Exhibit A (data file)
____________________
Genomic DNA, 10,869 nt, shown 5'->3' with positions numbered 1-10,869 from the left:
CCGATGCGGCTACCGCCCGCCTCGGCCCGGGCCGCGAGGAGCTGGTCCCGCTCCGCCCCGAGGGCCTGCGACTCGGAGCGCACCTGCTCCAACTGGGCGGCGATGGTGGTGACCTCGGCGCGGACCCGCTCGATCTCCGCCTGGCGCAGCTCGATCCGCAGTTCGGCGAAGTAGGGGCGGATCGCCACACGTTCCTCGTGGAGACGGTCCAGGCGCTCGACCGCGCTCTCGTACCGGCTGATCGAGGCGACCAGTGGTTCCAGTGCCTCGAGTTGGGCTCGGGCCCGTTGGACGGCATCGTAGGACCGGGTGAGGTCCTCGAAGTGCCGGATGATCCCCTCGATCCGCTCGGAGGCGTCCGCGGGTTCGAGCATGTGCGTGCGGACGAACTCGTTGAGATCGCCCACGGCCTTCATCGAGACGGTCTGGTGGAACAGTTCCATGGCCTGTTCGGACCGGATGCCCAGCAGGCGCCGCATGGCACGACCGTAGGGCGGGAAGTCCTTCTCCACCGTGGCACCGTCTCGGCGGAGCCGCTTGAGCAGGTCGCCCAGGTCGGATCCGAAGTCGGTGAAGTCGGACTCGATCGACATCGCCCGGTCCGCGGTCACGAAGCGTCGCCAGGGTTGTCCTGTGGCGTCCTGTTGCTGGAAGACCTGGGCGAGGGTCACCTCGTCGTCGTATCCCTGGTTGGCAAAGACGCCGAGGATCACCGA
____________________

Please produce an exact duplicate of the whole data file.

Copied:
Genomic DNA, 10,869 nt, shown 5'->3' with positions numbered 1-10,869 from the left:
CCGATGCGGCTACCGCCCGCCTCGGCCCGGGCCGCGAGGAGCTGGTCCCGCTCCGCCCCGAGGGCCTGCGACTCGGAGCGCACCTGCTCCAACTGGGCGGCGATGGTGGTGACCTCGGCGCGGACCCGCTCGATCTCCGCCTGGCGCAGCTCGATCCGCAGTTCGGCGAAGTAGGGGCGGATCGCCACACGTTCCTCGTGGAGACGGTCCAGGCGCTCGACCGCGCTCTCGTACCGGCTGATCGAGGCGACCAGTGGTTCCAGTGCCTCGAGTTGGGCTCGGGCCCGTTGGACGGCATCGTAGGACCGGGTGAGGTCCTCGAAGTGCCGGATGATCCCCTCGATCCGCTCGGAGGCGTCCGCGGGTTCGAGCATGTGCGTGCGGACGAACTCGTTGAGATCGCCCACGGCCTTCATCGAGACGGTCTGGTGGAACAGTTCCATGGCCTGTTCGGACCGGATGCCCAGCAGGCGCCGCATGGCACGACCGTAGGGCGGGAAGTCCTTCTCCACCGTGGCACCGTCTCGGCGGAGCCGCTTGAGCAGGTCGCCCAGGTCGGATCCGAAGTCGGTGAAGTCGGACTCGATCGACATCGCCCGGTCCGCGGTCACGAAGCGTCGCCAGGGTTGTCCTGTGGCGTCCTGTTGCTGGAAGACCTGGGCGAGGGTCACCTCGTCGTCGTATCCCTGGTTGGCAAAGACGCCGAGGATCACCGA